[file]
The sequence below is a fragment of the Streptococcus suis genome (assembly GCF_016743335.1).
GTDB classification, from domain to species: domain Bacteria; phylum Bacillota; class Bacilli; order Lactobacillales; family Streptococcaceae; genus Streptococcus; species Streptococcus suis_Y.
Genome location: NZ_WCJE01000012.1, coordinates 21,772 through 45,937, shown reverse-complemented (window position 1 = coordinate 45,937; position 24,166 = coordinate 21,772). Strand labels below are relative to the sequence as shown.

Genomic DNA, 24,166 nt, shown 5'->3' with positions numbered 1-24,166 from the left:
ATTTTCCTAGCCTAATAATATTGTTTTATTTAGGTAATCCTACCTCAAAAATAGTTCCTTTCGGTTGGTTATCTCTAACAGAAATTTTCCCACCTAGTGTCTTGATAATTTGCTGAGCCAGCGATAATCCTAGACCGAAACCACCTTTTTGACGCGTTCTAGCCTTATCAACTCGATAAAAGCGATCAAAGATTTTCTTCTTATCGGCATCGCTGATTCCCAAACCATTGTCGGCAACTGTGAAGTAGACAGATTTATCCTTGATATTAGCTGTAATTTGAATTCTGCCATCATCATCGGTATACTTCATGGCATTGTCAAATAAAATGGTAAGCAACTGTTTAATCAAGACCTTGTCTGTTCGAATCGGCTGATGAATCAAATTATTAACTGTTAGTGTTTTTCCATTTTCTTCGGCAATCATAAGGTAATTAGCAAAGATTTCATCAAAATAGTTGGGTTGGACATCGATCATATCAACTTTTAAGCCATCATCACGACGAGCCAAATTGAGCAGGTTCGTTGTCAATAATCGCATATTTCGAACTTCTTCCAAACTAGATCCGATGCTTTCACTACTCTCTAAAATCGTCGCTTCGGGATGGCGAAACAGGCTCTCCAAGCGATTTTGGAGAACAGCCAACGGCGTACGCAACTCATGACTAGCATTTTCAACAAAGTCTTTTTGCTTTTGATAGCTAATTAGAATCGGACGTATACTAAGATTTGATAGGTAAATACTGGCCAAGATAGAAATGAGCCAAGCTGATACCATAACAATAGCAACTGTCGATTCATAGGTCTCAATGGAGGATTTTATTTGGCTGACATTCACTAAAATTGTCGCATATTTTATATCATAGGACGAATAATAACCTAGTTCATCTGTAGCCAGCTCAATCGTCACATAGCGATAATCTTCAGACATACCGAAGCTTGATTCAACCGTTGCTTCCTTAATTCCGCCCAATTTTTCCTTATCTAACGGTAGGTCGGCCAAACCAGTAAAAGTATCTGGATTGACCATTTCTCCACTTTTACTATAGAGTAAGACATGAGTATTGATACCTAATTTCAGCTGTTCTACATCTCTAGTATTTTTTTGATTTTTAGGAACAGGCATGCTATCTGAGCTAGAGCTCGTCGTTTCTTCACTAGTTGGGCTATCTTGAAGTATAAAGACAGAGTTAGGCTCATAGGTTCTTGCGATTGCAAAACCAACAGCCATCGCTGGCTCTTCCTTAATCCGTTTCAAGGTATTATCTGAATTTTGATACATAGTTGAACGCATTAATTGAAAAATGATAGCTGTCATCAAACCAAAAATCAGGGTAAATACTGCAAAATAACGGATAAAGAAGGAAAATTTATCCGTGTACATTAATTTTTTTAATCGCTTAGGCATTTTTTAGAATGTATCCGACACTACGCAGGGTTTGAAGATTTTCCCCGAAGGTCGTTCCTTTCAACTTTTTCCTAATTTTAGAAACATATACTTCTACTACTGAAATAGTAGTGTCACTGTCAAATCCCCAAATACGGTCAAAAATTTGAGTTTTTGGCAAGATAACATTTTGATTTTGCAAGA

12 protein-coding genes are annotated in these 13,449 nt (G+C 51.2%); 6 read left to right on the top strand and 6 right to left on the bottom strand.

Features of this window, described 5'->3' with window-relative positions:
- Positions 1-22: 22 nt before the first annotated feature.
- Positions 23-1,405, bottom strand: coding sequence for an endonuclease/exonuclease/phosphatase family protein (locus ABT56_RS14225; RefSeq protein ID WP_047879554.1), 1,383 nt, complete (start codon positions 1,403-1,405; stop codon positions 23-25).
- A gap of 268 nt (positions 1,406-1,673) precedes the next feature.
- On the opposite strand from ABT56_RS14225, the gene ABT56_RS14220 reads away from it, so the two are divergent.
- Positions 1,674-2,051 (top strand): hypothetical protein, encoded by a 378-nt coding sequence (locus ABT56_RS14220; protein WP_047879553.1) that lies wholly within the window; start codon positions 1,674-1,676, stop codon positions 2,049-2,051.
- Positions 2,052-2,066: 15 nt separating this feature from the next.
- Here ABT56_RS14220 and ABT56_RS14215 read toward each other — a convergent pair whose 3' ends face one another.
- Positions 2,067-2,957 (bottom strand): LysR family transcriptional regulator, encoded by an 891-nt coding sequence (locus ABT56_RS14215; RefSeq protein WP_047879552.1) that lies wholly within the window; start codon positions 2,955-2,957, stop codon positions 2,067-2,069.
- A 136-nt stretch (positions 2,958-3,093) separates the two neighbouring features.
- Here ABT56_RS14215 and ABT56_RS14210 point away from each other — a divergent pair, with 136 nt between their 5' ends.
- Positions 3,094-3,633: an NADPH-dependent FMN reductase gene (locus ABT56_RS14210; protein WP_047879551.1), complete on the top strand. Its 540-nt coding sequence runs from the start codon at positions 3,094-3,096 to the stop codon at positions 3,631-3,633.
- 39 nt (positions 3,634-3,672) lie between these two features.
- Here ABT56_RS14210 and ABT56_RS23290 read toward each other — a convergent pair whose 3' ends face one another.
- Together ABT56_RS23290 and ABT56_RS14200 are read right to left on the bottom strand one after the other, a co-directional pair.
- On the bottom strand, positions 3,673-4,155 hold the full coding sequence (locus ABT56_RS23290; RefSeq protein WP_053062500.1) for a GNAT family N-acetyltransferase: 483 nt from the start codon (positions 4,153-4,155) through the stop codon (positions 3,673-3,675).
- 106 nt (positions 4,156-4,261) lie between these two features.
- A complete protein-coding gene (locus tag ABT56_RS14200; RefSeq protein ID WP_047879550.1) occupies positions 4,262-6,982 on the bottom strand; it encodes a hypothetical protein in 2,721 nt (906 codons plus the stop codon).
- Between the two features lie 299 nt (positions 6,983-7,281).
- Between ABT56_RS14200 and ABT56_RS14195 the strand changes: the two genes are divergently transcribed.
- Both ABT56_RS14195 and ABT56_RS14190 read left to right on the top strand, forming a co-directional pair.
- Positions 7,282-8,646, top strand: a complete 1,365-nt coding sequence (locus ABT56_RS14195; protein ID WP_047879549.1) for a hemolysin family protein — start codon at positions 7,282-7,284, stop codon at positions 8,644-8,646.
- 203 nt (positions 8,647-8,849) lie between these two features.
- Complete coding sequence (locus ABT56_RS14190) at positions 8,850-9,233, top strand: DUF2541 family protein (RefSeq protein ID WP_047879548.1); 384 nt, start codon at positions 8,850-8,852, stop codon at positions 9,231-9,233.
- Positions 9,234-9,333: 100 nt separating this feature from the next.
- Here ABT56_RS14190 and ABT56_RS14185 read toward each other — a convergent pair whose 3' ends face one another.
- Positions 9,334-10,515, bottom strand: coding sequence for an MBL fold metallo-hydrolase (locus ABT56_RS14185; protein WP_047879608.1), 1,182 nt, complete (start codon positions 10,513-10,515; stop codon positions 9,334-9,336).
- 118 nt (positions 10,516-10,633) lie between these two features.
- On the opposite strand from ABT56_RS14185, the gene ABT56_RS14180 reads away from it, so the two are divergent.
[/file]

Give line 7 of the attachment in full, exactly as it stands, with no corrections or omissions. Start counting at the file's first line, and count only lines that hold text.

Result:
Features of this window, described 5'->3' with window-relative positions: